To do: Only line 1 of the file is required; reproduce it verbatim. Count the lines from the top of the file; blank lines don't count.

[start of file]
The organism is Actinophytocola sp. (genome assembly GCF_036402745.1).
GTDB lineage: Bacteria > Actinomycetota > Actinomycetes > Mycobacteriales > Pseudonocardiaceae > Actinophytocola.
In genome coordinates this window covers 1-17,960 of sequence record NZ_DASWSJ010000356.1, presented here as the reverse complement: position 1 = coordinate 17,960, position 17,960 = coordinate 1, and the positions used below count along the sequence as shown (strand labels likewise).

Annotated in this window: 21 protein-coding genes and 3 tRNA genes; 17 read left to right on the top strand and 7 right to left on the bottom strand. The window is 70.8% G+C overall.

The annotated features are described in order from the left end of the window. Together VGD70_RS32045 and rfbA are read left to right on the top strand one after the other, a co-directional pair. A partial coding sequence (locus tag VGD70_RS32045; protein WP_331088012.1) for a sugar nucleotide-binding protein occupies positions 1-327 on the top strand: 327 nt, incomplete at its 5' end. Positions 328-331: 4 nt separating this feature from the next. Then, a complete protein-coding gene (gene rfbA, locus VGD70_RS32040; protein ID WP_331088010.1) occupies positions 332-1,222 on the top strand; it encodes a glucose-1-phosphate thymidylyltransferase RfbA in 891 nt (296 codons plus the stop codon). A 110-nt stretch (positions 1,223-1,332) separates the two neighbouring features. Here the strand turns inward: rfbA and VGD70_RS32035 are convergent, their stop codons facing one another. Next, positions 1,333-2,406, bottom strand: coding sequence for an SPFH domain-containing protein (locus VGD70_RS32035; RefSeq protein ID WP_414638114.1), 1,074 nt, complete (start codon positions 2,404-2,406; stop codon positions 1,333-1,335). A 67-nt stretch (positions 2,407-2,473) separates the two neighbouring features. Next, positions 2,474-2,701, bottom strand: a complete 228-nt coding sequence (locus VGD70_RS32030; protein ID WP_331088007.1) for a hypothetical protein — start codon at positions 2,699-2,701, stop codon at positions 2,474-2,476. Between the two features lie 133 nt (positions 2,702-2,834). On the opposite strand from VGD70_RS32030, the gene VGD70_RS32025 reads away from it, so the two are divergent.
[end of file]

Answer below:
The organism is Actinophytocola sp. (genome assembly GCF_036402745.1).